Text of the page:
The masonry walls of the building are an important sustainability feature. They not only employ local labor and a material quarried a short distance from the site, but they also are essential in creating energy savings for the building. Their high thermal mass is effective in dampening the extreme diurnal swing in this high desert environment. Other sustainability features include extensive sun-shading via covered walkways, trellises and horizontal exterior shades on windows, reduced conditioned space by using passively controlled exterior walkways, low- or no-VOC paints and coatings, recyclable carpet and high performance HVAC systems. Interior spaces (including the courtroom itself) have generous daylighting wherever people are working.
Sun shading devices are used above vulnerable windows to the east, south, and west, and generous ramadas, traditional sun shelters in this region, are also employed where effective. The courtyard, another regional climatic control device, is employed to create a shady microclimate adjacent to much of the building’s perimeter. Heating and cooling systems only have to moderate the more temperate courtyard conditions for a large portion of the building’s skin.
Because the building’s primary purpose is to provide badly needed space for the federal court to do its business in this part of the country, the goal was to provide a properly functioning courtroom and associated spaces for judges and staff. This included separate facilities for three different groups—judges, prisoners and the public.
All of the primary departments housed in the courthouse have a distinct “front door” on an open covered walkway, which allows people to come and go without traveling through another unit. The walkway surrounds a landscaped courtyard, which creates a sense of intimacy, graciousness and beauty for all units and their visitors. Departmental circulation within the various units is restricted and secure. Last, but not least, the court functions are appropriately elevated to the second floor. A memorable double-height rotunda connects the two floors and provides a dignified, civic feeling for the courts.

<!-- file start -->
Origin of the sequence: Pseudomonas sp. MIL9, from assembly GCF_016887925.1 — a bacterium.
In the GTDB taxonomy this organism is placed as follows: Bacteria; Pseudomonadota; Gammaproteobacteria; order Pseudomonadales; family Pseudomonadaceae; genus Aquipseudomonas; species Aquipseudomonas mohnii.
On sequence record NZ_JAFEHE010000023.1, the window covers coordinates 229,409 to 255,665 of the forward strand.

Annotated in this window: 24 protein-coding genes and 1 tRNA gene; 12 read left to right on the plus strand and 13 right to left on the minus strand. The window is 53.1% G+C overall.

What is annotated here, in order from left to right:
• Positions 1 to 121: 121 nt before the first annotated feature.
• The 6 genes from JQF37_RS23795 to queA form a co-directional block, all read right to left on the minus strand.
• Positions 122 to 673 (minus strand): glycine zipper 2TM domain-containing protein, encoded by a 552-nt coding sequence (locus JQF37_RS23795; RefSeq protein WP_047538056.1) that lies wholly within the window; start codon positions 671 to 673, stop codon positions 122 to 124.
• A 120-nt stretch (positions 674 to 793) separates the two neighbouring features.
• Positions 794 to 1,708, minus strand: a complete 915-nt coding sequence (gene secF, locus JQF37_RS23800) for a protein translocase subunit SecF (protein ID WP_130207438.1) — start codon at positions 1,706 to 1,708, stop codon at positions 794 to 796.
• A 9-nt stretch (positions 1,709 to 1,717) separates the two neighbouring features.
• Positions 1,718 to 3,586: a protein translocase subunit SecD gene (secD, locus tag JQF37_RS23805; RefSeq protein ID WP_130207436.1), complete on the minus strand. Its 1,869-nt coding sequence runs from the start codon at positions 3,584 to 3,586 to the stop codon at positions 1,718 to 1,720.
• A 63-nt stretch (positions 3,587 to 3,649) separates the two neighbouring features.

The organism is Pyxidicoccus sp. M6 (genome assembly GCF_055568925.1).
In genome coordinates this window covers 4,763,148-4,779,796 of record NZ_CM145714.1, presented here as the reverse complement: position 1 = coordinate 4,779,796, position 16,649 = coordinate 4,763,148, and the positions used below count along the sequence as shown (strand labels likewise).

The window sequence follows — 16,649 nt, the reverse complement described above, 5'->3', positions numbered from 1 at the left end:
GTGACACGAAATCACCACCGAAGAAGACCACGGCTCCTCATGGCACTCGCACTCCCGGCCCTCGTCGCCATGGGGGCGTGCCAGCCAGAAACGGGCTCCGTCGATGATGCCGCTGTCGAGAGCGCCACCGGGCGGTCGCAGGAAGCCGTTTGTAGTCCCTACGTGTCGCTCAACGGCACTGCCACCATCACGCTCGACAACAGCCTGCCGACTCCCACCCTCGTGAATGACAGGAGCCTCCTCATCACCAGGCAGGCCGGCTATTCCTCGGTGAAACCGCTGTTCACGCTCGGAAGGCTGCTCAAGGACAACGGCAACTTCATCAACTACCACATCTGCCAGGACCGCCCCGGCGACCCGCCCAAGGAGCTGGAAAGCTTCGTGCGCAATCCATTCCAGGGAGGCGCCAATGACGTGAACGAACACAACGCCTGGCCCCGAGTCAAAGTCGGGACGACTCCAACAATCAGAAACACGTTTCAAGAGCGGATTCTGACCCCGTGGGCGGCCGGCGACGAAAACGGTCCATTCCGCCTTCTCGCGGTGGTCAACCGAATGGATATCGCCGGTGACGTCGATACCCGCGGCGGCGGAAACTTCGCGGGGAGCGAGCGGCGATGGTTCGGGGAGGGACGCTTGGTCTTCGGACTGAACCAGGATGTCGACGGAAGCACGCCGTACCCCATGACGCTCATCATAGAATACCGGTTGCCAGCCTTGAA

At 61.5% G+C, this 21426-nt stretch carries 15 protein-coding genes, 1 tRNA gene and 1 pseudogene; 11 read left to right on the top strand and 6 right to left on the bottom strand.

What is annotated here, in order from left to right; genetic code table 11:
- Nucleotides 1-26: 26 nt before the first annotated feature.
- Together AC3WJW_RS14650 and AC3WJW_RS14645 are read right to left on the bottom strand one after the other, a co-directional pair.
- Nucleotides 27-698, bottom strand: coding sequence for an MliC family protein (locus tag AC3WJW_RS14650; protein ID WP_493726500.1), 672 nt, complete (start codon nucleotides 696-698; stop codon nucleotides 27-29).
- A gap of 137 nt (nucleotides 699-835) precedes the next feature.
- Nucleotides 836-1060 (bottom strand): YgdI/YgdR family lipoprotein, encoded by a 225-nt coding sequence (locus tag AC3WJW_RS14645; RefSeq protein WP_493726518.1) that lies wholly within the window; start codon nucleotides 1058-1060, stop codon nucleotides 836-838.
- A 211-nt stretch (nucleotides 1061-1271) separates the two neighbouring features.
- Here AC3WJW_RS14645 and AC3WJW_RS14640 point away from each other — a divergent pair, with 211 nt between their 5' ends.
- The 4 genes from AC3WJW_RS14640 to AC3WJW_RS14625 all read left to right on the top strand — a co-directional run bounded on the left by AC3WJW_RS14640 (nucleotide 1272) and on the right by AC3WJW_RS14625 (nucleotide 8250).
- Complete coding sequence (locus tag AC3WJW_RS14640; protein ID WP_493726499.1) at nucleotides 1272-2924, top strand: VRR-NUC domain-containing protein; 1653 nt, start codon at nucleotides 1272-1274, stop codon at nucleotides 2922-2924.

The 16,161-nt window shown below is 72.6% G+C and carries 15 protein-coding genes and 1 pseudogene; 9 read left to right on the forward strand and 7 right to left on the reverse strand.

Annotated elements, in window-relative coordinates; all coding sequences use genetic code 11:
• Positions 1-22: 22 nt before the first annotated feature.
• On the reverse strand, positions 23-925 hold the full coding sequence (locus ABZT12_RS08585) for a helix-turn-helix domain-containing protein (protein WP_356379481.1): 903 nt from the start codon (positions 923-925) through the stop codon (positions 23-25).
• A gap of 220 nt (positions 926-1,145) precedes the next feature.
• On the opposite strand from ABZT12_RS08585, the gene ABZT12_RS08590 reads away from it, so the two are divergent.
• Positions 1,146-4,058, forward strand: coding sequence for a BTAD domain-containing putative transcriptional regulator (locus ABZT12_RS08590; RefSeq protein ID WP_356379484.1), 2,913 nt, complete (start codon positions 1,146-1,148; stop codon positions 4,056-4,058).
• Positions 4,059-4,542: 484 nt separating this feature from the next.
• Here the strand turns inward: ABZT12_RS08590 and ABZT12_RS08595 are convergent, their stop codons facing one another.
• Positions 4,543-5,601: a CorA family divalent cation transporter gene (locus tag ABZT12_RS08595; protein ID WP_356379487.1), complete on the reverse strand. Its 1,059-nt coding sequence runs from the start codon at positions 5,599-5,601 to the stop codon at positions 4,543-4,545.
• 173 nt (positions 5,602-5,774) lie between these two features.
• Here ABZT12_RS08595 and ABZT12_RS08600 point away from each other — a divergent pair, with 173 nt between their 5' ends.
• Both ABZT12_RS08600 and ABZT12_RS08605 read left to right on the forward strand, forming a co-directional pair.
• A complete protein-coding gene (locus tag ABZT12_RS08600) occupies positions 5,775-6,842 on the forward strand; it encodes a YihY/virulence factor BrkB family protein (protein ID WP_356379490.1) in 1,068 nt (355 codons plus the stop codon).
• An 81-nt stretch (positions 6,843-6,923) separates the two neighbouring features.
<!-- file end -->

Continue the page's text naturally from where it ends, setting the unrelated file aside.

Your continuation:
Low, unobtrusive stone walls on the public side of the site provide for security through ram protection. A very substantial, blast-resistant masonry wall with protected openings faces the whole site perimeter. But toward the courtyard, much larger and less expensive windows offer soothing vistas and generous daylighting for the offices inside.
Three extra-programmatic spaces were inserted to promote a sense of community in Alpine. A shady trellis on the front of the building offers a place for informal gathering and for modest community events that might benefit from visibility from the street. The cylindrical room inside the entry serves as a space for occasion and ceremony. Its height and dimension give it a feeling of importance, and the extension of a stair landing into the space gives a platform for pronouncements. In a much more intimate way, the courtyard at the center of the building is a place for less structured gathering and interaction.
1. Remote, rural areas require a rethinking of standard building technologies in order to produce cost-effective buildings.
2. Modern security requirements do not have to generate buildings that are foreign or alienating to their surroundings.
3. Even when design competitions are used as a means to select design teams, it is crucial that there be thorough user input in the subsequent design process.
4. Sustainable design is more than using universal numerical score systems. It requires a careful evaluation of the specific economy, building technologies and climate of a region.
5. Buildings that take full account of their local culture and climate receive a warmer reception from their community.
Alpine Courthouse Building images / information from PageSoutherlandPage